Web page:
Dr. Marcus Elliott has used technology to revolutionize sports science. | Credit: Sports Illustrated | Credit: Robert Beck

Pop quiz: During their off seasons, what is the most-visited city in the world by professional athletes? If you answered New York, Los Angeles, or Rio, you’re wrong. The answer is Santa Barbara, and the reason they come here is Dr. Marcus Elliott.

Elliott runs a gym called P3 Applied Sports Science. He does it out of a nondescript little space buried deep in the Funk Zone. There, each day of the week, the who’s who of professional sports gather to work with Elliott and his dedicated group of instructors. Such world-class athletes as shooting guard James Harden, Ryan Braun of the Milwaukee Brewers, WNBA star Candace Parker, Belarusian tennis player Victoria Azarenka, football safety Eric Berry, and countless others all come to P3 to learn the details of how they move, how their bodies work, and how to take a data-driven approach to maximizing their career outputs. 

As the first director of sports science in the NFL and MLB, Elliott is credited with major advances in the field. Much of his work is based on the rule that physics determines success in sports. It’s not about genetic lottery winners or freak injuries, but rather how athletes use their constituent parts to get the top possible performance from their bodies. And by studying the granular physics of athletes, Elliott and his team can predict on-field outcomes even before the competition begins.

“There’s Newtonian physics behind all sports,” he said, decked out in his trademark form-fitting T-shirt and sweatpants. “I’m not interested in how high an athlete jumps; rather, I’m much more interested in how and why they jump that way.”

Elliott was raised in the Bay Area in the 1970s. He was a bright student and the captain of his football and baseball teams. He had it all, and then his body betrayed him. He tore four ligaments on the football field, new players took his positions, and he was largely forgotten. He wanted to know how this could happen. And so, Elliott began a lifelong quest, starting at Harvard Medical School, of trying to understand how the human body functioned and applying that understanding to elite sports. 

Elliott was lucky enough to be born into the perfect scientific age for such a quest. He worked with various computer systems that would give exact, real-time evaluations, and he partnered with computer programmers to measure specific patterns, utilizing machine learning and artificial intelligence.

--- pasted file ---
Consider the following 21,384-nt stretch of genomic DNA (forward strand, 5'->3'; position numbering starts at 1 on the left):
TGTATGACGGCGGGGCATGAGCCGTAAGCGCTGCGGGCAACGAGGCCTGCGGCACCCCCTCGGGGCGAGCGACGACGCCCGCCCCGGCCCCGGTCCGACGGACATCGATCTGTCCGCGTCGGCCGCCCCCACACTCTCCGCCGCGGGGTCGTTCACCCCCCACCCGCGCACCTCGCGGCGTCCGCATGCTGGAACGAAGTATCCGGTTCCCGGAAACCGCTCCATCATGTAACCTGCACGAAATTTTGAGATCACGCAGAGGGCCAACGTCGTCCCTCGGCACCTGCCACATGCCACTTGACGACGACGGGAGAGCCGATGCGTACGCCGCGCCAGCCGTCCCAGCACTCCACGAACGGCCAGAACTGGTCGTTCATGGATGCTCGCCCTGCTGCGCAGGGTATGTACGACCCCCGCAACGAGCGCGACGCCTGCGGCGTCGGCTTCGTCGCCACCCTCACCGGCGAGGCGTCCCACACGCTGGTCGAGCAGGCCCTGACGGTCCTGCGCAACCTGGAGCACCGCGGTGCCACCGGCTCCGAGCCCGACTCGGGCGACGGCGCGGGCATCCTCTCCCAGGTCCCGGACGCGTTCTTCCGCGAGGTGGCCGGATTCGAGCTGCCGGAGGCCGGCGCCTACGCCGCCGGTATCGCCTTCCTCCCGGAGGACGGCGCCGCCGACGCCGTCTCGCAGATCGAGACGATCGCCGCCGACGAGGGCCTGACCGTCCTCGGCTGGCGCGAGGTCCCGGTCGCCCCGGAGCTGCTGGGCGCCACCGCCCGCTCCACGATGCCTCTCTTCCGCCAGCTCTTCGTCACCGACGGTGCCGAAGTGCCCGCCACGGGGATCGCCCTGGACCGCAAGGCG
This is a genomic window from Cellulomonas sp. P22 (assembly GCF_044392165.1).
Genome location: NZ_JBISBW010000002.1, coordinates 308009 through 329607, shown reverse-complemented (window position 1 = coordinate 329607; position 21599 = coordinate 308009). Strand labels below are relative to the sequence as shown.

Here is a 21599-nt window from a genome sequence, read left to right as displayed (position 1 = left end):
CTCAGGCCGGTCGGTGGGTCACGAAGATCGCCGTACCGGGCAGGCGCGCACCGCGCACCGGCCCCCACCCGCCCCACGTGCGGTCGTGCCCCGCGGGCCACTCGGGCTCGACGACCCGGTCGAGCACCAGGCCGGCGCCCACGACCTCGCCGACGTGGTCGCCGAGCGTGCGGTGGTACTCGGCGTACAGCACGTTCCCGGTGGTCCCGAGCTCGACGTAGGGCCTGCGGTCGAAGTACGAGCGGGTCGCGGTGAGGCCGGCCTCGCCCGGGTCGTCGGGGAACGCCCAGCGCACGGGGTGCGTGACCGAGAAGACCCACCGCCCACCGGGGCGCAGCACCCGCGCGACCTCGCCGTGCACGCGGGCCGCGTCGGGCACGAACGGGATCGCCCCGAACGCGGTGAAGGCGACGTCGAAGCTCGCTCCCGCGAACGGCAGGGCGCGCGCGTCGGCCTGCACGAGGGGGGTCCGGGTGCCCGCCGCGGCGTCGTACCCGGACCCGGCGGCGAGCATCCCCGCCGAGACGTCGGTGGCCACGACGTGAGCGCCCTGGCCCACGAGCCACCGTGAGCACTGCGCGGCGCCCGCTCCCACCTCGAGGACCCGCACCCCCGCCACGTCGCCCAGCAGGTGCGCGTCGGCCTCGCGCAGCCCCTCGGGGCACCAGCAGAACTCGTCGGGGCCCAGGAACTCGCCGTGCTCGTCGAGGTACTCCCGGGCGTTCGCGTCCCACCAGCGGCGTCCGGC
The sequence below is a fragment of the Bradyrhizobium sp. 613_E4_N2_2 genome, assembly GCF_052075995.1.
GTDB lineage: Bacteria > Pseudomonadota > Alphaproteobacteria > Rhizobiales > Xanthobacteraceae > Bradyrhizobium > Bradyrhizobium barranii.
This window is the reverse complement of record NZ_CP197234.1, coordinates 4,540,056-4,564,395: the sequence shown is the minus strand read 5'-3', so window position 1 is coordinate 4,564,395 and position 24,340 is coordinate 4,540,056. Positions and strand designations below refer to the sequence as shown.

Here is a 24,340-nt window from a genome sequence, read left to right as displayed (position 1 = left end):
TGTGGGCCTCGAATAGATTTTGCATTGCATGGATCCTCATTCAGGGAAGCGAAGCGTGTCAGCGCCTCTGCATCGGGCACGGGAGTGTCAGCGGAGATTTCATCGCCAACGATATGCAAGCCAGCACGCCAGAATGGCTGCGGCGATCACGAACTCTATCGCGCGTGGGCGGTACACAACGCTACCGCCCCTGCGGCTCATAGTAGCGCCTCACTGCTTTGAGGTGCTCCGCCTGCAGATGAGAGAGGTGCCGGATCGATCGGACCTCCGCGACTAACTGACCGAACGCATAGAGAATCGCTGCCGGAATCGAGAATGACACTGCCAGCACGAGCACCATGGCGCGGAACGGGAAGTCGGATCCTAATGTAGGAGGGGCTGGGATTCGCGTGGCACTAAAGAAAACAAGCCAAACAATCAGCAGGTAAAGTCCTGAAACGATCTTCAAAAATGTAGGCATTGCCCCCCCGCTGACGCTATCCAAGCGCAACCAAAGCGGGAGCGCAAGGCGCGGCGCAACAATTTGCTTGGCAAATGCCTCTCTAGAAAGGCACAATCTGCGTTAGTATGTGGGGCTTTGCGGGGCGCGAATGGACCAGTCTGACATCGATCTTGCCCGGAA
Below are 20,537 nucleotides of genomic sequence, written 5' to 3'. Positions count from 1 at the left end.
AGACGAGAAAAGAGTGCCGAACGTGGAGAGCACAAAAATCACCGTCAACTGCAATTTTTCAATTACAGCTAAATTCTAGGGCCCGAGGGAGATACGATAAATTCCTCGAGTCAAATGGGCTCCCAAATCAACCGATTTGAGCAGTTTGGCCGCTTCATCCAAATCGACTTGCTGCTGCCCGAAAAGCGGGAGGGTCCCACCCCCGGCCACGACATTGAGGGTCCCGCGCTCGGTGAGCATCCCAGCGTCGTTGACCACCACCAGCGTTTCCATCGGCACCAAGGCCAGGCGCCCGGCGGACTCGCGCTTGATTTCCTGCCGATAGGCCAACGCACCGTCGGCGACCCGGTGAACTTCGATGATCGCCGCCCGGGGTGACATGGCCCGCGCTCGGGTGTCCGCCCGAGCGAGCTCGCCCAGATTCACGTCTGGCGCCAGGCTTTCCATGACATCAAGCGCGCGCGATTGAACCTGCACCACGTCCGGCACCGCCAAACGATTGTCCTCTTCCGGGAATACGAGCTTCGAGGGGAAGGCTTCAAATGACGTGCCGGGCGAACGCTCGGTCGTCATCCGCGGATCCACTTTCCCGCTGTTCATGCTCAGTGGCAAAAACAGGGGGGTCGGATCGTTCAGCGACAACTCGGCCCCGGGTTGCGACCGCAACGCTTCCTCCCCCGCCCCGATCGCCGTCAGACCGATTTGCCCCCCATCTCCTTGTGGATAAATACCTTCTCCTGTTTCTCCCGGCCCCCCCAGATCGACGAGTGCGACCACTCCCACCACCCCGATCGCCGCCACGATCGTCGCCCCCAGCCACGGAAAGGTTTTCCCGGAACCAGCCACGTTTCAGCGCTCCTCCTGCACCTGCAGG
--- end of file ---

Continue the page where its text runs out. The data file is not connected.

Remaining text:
It’s not easy to join the P3 program. An individual must get themselves to its sites in either Santa Barbara or Atlanta, with an ambition to play professionally or in college. Even though they work with some young local athletes, approximately 85 percent of their clients are either already playing for a professional team or are about to be drafted by one.

From the moment a player steps onto the floor, they are outfitted with 22 sensors, each placed on specific anatomical landmarks, from their feet all the way up to their back. After warming up, they undergo a series of vertical and lateral movement tests atop two force plates. They’re also filmed by 10 3D motion-capture cameras, each at a different angle. From these cameras, Elliott and his team can capture more than 5,000 data points, including joint-by-joint kinetic and kinematic information. The data is then compared to normative sets from their immense archive of other professional athletes, and the result is an amazingly detailed biomechanical model of how each athlete’s body works, where its injury risks lay, and how to optimize it. 

“The paradigm has shifted,” said Elliott. “Most of the older training programs offered a ‘one size fits all’ approach, with no cause-effect model in place and certainly no data insight. They ignored a player’s specific needs, which are just so different from one body to the next.” He points at a future all-pro NBA forward leaping repeatedly into the air. “By assessing his personal biometrics combined with how that then affects the specific movements needed for his sport, we can help him maximize his potential.”

Elliott was recently named the Augustus Thorndike Visiting Professor at Harvard Medical School and Massachusetts General Hospital for a lifetime of groundbreaking advancements. 

To learn more, visit www.p3.md. 


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